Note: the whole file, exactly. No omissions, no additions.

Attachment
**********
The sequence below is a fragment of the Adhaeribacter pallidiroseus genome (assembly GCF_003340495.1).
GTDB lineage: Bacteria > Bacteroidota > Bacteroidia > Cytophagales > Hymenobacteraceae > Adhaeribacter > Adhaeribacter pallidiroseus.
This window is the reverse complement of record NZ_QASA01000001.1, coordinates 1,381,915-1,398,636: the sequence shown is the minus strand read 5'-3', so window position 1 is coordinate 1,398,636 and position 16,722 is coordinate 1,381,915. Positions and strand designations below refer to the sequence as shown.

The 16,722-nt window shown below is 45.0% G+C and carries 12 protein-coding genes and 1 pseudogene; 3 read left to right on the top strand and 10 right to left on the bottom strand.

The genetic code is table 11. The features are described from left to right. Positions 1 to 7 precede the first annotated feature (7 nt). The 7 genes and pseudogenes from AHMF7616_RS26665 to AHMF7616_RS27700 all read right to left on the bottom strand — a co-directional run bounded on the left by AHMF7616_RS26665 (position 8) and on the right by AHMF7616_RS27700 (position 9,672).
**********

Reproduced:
The sequence below is a fragment of the Adhaeribacter pallidiroseus genome (assembly GCF_003340495.1).
GTDB lineage: Bacteria > Bacteroidota > Bacteroidia > Cytophagales > Hymenobacteraceae > Adhaeribacter > Adhaeribacter pallidiroseus.
This window is the reverse complement of record NZ_QASA01000001.1, coordinates 1,381,915-1,398,636: the sequence shown is the minus strand read 5'-3', so window position 1 is coordinate 1,398,636 and position 16,722 is coordinate 1,381,915. Positions and strand designations below refer to the sequence as shown.

The 16,722-nt window shown below is 45.0% G+C and carries 12 protein-coding genes and 1 pseudogene; 3 read left to right on the top strand and 10 right to left on the bottom strand.

The genetic code is table 11. The features are described from left to right. Positions 1 to 7 precede the first annotated feature (7 nt). The 7 genes and pseudogenes from AHMF7616_RS26665 to AHMF7616_RS27700 all read right to left on the bottom strand — a co-directional run bounded on the left by AHMF7616_RS26665 (position 8) and on the right by AHMF7616_RS27700 (position 9,672).